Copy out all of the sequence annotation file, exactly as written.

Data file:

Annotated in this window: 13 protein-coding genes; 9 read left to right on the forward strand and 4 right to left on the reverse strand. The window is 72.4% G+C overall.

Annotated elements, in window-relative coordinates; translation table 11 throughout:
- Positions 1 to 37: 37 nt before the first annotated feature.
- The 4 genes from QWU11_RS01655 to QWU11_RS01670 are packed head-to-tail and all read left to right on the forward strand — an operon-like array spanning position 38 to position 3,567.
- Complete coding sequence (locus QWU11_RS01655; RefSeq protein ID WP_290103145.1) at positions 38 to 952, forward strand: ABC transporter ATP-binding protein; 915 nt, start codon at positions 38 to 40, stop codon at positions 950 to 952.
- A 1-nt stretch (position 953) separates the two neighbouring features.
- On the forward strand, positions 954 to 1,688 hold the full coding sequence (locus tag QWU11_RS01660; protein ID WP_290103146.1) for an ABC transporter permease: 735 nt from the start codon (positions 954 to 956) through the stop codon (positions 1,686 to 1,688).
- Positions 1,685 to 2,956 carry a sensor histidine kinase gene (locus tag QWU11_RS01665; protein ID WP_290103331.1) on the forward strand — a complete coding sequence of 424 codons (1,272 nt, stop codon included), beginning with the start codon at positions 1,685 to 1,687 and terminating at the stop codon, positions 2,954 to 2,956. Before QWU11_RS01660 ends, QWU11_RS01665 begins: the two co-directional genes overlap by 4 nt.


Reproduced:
Annotated in this window: 13 protein-coding genes; 9 read left to right on the forward strand and 4 right to left on the reverse strand. The window is 72.4% G+C overall.

Annotated elements, in window-relative coordinates; translation table 11 throughout:
- Positions 1 to 37: 37 nt before the first annotated feature.
- The 4 genes from QWU11_RS01655 to QWU11_RS01670 are packed head-to-tail and all read left to right on the forward strand — an operon-like array spanning position 38 to position 3,567.
- Complete coding sequence (locus QWU11_RS01655; RefSeq protein ID WP_290103145.1) at positions 38 to 952, forward strand: ABC transporter ATP-binding protein; 915 nt, start codon at positions 38 to 40, stop codon at positions 950 to 952.
- A 1-nt stretch (position 953) separates the two neighbouring features.
- On the forward strand, positions 954 to 1,688 hold the full coding sequence (locus tag QWU11_RS01660; protein ID WP_290103146.1) for an ABC transporter permease: 735 nt from the start codon (positions 954 to 956) through the stop codon (positions 1,686 to 1,688).
- Positions 1,685 to 2,956 carry a sensor histidine kinase gene (locus tag QWU11_RS01665; protein ID WP_290103331.1) on the forward strand — a complete coding sequence of 424 codons (1,272 nt, stop codon included), beginning with the start codon at positions 1,685 to 1,687 and terminating at the stop codon, positions 2,954 to 2,956. Before QWU11_RS01660 ends, QWU11_RS01665 begins: the two co-directional genes overlap by 4 nt.